Here’s a photo journal of a walk I just completed around the Pot Lake loop of the Bluff Wilderness Hiking Trail. Hope you enjoy it!
The Bluff Wilderness Hiking Trail is a series of four loops. Today I’ll tackle only the first in order to get as many pictures as possible, and because when hiking solo, I prefer to stay on the more heavily traveled part. In late summer, I’ll probably do all four loops with my friend Ryan again. Meanwhile, I’ll stay in shape coming out here when I can for shorter walks.
The trail starts here.
Right away, even before heading between the marker stones, there’s a pretty view of Cranberry Lake off to the right.
Pink lady slippers have been plentiful this year!
All along the trail, you can find hundreds, if not thousands of these.
Boardwalks provide dry passage across the boggy bits.
The pitcher plants are thriving, too.
The vines with tiny, round leaves are wintergreen. Tasty!
I’ve not seen anything larger than a deer out here.
Roots and rocks are a recurring theme.
Many feet beating down on the first loop have packed the earth hard and have exposed more roots than you’ll see deeper into the trail system where fewer hikers travel.
Sheep laurel is an eye-catcher.
To me, they look like little, pink jewels.
Yellow markers clearly mark the Pot Lake loop.
At crucial junctures there are some signs to point you the right way.
If you’re looking only at your feet, you may see black circles marked with arrows on some of the rocks, also pointing the way.
The vegetation varies from scraggly and clinging to the rocks, to lush and green.
The path is wet in parts. Nothing impassible, though.
On the first loop in particular, and even within only the first kilometre, there are some pretty stunning views of the lake.
Very quickly, you’ll find yourself perched up top on the rocks.
On this stretch, you need to hop a bit from one rock to the next.
Just as quickly as you ascended, you descend back down to the lake again.
A good place to stop and have a snack.
The start of the first loop, itself.
I chide myself for not having discovered this trail until about 2007, even though we moved out here in 2005. It’s a treasure we’re indebted to the WRWEO for preserving.
Leave some comments in the box, if you like.
You’ll find these maps along the way to track your progress.
Remember to follow proper trail etiquette.
A particularly steep climb!
Despite the best trail maintenance efforts, water still goes where it wants!
Good to have boots.
Another steep climb.
This tree is chattering at me. Raising quite a racket. What’s in the hole?
I patiently wait with my camera to get a good shot of the tree’s occupants.
Mother woodpecker, feeding her babies!
As the feeding continues, the chirping intensifies!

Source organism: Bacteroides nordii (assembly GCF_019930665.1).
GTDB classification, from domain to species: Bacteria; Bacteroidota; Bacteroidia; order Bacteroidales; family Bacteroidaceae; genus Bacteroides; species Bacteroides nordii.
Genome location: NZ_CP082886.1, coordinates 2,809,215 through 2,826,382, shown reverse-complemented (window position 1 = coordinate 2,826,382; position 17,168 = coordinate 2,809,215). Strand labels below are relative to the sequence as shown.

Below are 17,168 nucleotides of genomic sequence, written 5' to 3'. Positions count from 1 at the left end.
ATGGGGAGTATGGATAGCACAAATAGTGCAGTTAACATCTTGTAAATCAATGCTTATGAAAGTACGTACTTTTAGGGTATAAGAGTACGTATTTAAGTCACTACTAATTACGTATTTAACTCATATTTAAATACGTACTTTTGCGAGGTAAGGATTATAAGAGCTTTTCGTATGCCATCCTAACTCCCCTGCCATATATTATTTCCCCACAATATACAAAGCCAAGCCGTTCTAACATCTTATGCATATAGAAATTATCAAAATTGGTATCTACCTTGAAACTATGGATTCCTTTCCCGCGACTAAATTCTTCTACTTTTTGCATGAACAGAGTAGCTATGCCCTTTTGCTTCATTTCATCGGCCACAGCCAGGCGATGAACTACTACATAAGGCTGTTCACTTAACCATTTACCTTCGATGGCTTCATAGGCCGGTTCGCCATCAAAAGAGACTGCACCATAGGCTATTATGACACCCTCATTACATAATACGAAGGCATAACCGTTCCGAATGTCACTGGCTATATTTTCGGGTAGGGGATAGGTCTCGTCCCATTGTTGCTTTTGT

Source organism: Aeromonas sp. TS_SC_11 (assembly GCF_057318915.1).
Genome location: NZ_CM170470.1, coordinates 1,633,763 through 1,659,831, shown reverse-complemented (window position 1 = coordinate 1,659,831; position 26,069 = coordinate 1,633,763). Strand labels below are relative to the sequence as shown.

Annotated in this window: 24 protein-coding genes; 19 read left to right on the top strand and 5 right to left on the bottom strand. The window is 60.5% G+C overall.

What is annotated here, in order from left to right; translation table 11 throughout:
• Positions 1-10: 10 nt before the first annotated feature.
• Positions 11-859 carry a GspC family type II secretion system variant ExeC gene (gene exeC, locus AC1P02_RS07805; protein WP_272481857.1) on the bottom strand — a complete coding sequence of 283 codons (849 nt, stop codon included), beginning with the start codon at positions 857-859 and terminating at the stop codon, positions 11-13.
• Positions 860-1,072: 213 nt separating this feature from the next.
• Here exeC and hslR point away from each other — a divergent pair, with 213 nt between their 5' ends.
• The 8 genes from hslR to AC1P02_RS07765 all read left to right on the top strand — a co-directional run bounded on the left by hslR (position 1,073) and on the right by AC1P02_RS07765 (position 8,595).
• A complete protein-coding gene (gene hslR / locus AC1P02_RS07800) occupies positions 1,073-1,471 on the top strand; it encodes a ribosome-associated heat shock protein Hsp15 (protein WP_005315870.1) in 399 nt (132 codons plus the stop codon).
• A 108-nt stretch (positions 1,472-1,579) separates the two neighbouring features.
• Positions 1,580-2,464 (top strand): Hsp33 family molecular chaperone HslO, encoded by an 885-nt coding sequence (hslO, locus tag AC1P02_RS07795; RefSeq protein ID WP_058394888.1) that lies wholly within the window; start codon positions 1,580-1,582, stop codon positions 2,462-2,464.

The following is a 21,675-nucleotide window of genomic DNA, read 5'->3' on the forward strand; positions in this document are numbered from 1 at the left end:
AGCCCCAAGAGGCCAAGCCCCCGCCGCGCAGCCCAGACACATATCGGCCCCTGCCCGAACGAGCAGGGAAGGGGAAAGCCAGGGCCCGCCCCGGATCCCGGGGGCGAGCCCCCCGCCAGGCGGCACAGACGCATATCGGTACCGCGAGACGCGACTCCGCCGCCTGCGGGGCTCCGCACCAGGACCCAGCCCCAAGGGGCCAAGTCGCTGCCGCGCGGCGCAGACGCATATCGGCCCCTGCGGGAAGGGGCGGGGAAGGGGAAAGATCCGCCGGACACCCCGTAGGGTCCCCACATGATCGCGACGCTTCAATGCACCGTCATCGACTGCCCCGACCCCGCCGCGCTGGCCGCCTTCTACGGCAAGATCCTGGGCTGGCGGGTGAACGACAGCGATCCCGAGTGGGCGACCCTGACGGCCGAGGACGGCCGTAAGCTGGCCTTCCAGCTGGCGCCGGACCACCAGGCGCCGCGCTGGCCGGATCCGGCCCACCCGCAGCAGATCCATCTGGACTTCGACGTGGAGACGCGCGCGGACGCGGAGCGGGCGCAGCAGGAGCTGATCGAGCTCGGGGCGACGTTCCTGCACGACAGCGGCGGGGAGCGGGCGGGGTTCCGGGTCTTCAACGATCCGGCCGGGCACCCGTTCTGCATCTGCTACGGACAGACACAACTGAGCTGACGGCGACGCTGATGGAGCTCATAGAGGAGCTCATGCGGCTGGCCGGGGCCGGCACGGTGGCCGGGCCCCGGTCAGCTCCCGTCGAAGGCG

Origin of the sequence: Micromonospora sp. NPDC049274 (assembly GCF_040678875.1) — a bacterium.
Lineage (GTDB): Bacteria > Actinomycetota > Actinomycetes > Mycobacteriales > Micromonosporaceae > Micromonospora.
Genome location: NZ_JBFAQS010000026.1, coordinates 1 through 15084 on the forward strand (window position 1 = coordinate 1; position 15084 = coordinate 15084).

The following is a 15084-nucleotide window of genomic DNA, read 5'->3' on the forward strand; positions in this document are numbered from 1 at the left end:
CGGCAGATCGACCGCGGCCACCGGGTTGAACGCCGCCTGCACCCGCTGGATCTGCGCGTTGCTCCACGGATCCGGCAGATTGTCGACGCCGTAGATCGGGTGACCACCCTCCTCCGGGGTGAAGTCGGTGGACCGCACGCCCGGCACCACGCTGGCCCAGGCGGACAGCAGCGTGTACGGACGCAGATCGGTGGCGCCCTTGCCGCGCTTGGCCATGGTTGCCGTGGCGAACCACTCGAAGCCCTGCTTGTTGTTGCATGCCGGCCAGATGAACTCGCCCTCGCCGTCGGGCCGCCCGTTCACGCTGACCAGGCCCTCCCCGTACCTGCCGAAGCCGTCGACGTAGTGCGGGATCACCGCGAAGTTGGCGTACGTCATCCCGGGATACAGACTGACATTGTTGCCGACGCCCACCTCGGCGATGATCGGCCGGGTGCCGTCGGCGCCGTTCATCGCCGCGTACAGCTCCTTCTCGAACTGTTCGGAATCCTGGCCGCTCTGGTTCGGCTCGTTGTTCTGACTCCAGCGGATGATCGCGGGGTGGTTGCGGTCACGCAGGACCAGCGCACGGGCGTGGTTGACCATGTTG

Up on top of a big rock with a view over the lake is another favourite stopping place for a snack.
The view at my snack break rock. I never get tired of it.
There are some pretty big boulders.
Next time I’ll bring a friend to stand under it for scale.
Another terrific view.
A stream just before the first portage.
This portage connects Cranberry Lake with Pot Lake.
The portage is clearly marked.
The Pot Lake end of the portage.
One of several upturned trees, with the roots now forming a wall along one side of the trail.
The spiral of the roots mimics the spiral split in this boulder which you can walk all of the way into until you reach the centre.
Rocks and trees and trees and rocks …
White pine catkins.
Suddenly the close forest opens up into a wide view all around.
My favourite stunted tamarack, clinging to the rocks.
Last year’s cones. This year’s aren’t out yet on this tree.
I love the tamarack’s delicate new needles.
These blueberries have a head start. Can’t wait until it’s time to harvest them.
Nearly at the top of the Pot Lake loop. This is Pot Lake, itself.
I was struck by this one little blighted berry, showing a blush of distress-induced colour amongst the green ones.
Another view, nearly at the top.
A sign beneath the map: Rare Plant Species: Mountain Sandwort – Arenaria groenlandica. Use caution and stay on designated trails. Avoid disturbing habitat.
Finally, the top. A map to mark your progress.
Probably three-toothed cinquefoil, right at the base of the faded sign.
Whichever species it is, it’s a pretty, delicate little thing.
After passing the sign, the view from the top over Cranberry Lake, indeed both lakes, is a reward worth climbing all of the way up to see.
Some other hiker has left a cairn.
The descent is not too steep at first.
The approach down to the back side of Pot Lake from the top is marked by exposed bedrock and scrubby plants.
Finally back to some cover, which is welcome on hotter days. A ferny fairyland.
It’s not all abrupt ups and downs. Here’s an easy, winding stretch of trail.
Rounding the end of Pot Lake.
Not very long after reaching the lake, the path climbs several metres up above it.
There are some nice, rootless bits on this side of the loop, giving your ankles and knees a break.
This guy seemed extremely agitated to see me.
A new tamarack cone!
Did I mention I like tamaracks?
The steep descent back to Cranberry Lake again.
Finally back where the loop starts.